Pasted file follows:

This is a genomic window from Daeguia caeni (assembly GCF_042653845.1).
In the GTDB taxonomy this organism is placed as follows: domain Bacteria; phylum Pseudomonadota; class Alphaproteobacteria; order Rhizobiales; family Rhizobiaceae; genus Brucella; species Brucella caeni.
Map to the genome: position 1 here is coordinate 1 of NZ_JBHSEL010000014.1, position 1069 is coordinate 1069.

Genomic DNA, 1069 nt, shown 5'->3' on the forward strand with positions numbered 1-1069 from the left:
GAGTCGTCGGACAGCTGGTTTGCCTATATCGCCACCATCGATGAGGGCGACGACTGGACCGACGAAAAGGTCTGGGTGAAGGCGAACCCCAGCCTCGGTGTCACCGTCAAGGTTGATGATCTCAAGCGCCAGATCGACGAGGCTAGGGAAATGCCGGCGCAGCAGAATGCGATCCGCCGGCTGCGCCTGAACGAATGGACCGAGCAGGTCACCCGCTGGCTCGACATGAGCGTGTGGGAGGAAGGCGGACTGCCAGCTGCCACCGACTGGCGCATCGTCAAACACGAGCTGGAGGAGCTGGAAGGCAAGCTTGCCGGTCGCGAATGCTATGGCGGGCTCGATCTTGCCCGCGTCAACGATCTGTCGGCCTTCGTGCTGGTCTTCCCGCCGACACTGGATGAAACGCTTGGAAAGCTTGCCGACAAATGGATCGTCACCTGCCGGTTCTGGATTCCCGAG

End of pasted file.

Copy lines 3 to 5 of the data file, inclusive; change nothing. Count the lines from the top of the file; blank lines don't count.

Map to the genome: position 1 here is coordinate 1 of NZ_JBHSEL010000014.1, position 1069 is coordinate 1069.

Genomic DNA, 1069 nt, shown 5'->3' on the forward strand with positions numbered 1-1069 from the left:
GAGTCGTCGGACAGCTGGTTTGCCTATATCGCCACCATCGATGAGGGCGACGACTGGACCGACGAAAAGGTCTGGGTGAAGGCGAACCCCAGCCTCGGTGTCACCGTCAAGGTTGATGATCTCAAGCGCCAGATCGACGAGGCTAGGGAAATGCCGGCGCAGCAGAATGCGATCCGCCGGCTGCGCCTGAACGAATGGACCGAGCAGGTCACCCGCTGGCTCGACATGAGCGTGTGGGAGGAAGGCGGACTGCCAGCTGCCACCGACTGGCGCATCGTCAAACACGAGCTGGAGGAGCTGGAAGGCAAGCTTGCCGGTCGCGAATGCTATGGCGGGCTCGATCTTGCCCGCGTCAACGATCTGTCGGCCTTCGTGCTGGTCTTCCCGCCGACACTGGATGAAACGCTTGGAAAGCTTGCCGACAAATGGATCGTCACCTGCCGGTTCTGGATTCCCGAG